First of all the presentation is beautiful. The book features dozens of color photographs, pictures of historical artifacts and a few basic maps. It's divided up into sections based on groupings of islands- islands in Boston Harbor, Hingham Harbor and "islands for landlubbers"- like beautiful Worlds End in Hingham, a property comprising several miles of lovely trails and seaside vistas, perfect for dogwalking, hiking or picnicking. Each section is rich with legend and lore, like the myth of buried treasure in Boston Harbor, and less glamorous (but equally interesting) information like how Boston's wastewater treatment system works, and how the islands figure into the plan.

The book covers two and a half dozen or so islands and includes several features designed to help the reader plan a trip- a key indicating what activities and services are available on each island, an appendix of web resources for travel, information on accessibility, and features on the flora and fauna of the islands. I wish the book included more maps though- for example, a highway map showing the route from Boston to Hingham would be helpful for tourists unfamiliar with the area, as would some indication of the relative distance and travel time between the two cities. They're not far apart, but tourists might be unaware that driving from Boston to Hingham will require them to set aside some time and take traffic conditions into consideration. Klein tells us that visits to several of the islands are discouraged during the nesting season of resident birds; it would be helpful to know approximately when those nesting seasons are- say, a range of months. As it is this information, which would be very helpful, is not included. Nor is an index, which would be nice as well.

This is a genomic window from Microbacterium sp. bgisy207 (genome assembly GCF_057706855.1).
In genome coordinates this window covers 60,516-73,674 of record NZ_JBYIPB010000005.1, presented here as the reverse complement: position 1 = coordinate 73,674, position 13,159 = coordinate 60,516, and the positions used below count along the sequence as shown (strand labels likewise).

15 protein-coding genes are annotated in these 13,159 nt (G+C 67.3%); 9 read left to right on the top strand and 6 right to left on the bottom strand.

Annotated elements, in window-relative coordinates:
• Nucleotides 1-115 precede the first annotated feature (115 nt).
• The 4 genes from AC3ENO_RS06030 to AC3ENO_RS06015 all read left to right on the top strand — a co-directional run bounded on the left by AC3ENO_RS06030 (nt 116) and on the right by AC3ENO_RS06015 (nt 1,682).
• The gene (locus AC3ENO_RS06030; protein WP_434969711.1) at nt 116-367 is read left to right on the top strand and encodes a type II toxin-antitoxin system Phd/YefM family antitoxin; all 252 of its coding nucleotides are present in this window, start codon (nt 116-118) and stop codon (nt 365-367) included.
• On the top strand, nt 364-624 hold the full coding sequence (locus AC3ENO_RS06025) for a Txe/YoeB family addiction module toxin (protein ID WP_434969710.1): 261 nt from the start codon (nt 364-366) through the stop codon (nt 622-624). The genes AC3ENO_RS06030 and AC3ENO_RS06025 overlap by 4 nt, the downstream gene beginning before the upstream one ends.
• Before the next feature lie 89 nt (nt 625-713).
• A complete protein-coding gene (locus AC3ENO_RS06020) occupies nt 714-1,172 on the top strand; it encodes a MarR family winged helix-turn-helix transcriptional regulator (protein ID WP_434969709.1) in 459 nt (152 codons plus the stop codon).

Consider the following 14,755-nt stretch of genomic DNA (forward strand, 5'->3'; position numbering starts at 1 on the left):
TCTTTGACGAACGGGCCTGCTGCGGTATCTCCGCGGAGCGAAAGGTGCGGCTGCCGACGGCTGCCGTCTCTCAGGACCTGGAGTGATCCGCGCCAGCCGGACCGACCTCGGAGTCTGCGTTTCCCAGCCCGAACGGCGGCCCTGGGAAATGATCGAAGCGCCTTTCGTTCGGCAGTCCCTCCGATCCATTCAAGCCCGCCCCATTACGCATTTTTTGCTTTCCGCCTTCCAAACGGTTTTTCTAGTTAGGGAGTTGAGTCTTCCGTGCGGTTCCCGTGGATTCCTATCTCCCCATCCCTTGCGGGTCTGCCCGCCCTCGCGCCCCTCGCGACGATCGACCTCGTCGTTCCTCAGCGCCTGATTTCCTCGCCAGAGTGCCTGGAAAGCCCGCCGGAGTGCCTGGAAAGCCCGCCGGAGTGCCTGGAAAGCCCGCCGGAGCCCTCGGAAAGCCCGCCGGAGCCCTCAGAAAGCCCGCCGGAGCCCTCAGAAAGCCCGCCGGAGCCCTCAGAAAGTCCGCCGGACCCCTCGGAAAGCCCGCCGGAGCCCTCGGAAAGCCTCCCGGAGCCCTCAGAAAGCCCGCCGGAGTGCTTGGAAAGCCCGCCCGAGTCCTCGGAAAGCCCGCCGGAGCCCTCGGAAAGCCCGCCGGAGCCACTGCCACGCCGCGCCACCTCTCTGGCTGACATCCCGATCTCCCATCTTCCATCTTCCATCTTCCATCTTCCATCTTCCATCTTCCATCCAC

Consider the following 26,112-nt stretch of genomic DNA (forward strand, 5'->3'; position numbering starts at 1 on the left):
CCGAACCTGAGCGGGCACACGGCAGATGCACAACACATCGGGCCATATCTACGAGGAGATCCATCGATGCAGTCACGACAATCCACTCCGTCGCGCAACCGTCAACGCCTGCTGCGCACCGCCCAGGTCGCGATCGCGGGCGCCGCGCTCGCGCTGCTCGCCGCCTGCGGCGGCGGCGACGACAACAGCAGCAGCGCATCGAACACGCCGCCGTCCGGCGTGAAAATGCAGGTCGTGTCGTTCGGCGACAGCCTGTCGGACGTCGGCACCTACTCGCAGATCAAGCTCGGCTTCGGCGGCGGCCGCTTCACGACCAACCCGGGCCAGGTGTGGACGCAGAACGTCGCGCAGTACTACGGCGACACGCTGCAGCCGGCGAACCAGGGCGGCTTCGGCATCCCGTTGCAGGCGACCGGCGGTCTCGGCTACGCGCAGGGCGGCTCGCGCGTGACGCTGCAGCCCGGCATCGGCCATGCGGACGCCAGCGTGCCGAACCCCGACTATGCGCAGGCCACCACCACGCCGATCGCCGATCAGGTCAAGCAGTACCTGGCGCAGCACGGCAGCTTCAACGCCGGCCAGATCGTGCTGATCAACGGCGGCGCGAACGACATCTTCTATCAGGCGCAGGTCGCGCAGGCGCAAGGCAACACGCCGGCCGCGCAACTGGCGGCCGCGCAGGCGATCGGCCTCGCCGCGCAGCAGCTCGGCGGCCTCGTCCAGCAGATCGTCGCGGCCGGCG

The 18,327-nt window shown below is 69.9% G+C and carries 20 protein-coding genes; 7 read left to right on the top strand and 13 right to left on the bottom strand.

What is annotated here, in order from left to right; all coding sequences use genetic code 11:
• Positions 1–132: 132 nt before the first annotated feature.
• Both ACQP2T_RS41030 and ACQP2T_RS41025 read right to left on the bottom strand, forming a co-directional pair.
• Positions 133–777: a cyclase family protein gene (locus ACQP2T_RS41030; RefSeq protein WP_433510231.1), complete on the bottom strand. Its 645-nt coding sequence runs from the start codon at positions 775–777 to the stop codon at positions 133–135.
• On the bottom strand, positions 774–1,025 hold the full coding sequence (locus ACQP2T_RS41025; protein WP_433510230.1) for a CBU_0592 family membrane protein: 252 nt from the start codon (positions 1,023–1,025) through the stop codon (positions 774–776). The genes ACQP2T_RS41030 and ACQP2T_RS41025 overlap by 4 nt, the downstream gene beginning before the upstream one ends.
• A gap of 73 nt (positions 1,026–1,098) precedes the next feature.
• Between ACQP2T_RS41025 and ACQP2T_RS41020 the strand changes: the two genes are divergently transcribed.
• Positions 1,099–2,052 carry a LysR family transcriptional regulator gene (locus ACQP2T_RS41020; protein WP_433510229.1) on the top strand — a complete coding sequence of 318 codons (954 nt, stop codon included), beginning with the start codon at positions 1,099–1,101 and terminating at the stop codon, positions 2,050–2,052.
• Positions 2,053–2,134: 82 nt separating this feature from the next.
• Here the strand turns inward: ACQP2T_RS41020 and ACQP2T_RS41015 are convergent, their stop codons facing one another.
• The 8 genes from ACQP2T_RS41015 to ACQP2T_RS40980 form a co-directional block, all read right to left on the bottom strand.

A caveat- as interesting and beautifully presented as the material in Discovering the Boston Harbor Islands is, be aware that Klein's emphasis is on general features and historical and background details. There are no detailed trail maps or other specific information on the terrain of specific islands. He leaves that up to individual properties, and that's fine, but the reader should know not to expect it here. As I learned when I visited World's End as part of my research on the book, some of the hikes can be demanding and if you're planning a visit to any of the sites in the book, check with the property beforehand so you're prepared appropriately. The key Klein provides is helpful but doesn't provide complete information. As much as I enjoyed reading the book as I chose a destination and prepared for my visit, the book was not as helpful when I was actually on the ground.